Apps for Accessibility: Otosense Sound Recognition

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One of the challenges that deaf and hard-of-hearing people deal with on a daily basis is how to tell what’s going on in and around their homes without being able to listen to the sounds. Audio cues from smoke detectors, baby monitors, dripping faucets, and other noises might be things that hearing people take for granted, but they can present a complex issue for people who aren’t able to hear.

Mobile application developers are hoping to solve this problem with sound recognition apps, which can run in the background and alert users to noises in their environment. Otosense Inc. makes an app for Android and iOS that allows users to record sounds, and then receive a variety of alerts when those same noises are detected by the microphone on their mobile device.

The Otosense app comes with two different smoke detector noises already in its library, and a simple interface for adding new sounds. By tapping a button and then triggering the sound, the user can teach Otosense to recognize common noises – for instance, the doorbell, oven timer, or end of the wash cycle. The app uses location services to determine whether the user is at home or away, so it’s possible to set certain alerts, like a doorbell, to work only inside the home – other sounds, such as emergency sirens, can be set up in the app so that the user only receives alerts while outside the home.

Otosense can generate a variety of alerts for each sound added to the library – in addition to push notifications and engaging the flash on the user’s mobile device, the app can also connect to Philips Hue light bulbs and make the lights flash when a sound is detected.

On the surface, sound recognition apps are a simple way to help deaf and hard-of-hearing people use their mobile devices to hear the sounds in their environment. An afternoon testing the Otosense app in a hearing household revealed a concept with a lot of merit, but numerous hurdles still strewn across the path.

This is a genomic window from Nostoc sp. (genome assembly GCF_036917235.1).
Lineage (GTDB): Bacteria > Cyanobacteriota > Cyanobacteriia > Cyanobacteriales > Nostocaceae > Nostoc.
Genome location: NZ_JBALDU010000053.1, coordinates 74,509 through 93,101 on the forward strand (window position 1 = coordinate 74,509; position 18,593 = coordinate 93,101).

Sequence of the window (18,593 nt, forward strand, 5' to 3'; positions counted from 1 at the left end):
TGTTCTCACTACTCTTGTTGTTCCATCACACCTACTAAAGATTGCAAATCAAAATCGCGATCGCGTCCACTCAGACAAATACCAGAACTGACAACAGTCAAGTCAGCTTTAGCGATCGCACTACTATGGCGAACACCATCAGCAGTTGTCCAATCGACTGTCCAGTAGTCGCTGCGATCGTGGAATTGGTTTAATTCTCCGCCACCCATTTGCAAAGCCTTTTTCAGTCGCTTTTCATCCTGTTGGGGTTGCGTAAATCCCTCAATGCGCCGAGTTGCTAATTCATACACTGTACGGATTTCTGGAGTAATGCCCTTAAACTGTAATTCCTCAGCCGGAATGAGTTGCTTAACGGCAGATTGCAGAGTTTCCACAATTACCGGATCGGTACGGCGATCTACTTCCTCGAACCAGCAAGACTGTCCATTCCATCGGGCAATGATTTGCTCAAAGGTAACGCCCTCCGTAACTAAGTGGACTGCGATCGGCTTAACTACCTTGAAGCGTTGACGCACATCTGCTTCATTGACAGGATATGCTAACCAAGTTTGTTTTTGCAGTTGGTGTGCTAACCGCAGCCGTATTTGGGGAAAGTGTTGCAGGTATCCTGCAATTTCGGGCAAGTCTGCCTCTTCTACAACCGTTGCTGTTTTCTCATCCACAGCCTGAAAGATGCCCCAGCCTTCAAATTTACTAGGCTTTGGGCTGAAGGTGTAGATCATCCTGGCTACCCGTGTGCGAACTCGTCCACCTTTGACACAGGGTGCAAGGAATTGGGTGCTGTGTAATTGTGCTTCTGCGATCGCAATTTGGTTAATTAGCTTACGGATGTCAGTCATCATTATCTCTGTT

For instance, when recording and recognizing sounds, the app requires the background to be more or less silent. A dog barking across the street was enough to muddle a recording of the doorbell, and the sound had to be recorded three times before the app could recognize it successfully. The app does provide a visualization of the current noise levels, which might help users identify a quiet moment in which to record a sound – but the process is still a bit tricky.

The app also appeared to have trouble if ambient noise occurred during or after the trigger sound – for example, if someone was speaking in the room when the doorbell rang, the sound didn’t trigger an alert.

Fortunately, in these cases it’s possible to send feedback to Otosense, which asks “Did I miss something?” The user is then able to select from the library the sound that was missed, and presumably Otosense is able to learn from those instances when the app doesn’t recognize noises as it should. Of course, this functionality may not be as useful for the people the app is designed to help, because it’s hard to pinpoint when the app misses the doorbell if you’re not able to hear it.

The Philips Hue integration, while easy to set up, leaves a bit to be desired as well. There aren’t any options to customize how the alerts show up on your light bulbs — the lights flash once, but aren’t very noticeable. It would be nice to see some additional options, like having the lights flash repeatedly or change color.

Despite its current limitations, Otosense has a lot of potential as a tool for deaf and hard-of-hearing people and as an affordable way to set up alerts in and out of the home. More importantly, we’re beginning to see a new proliferation of apps that are designed to help people with disabilities of all kinds. While there’s no shortage of work to be done, with each update the world becomes a bit more accessible.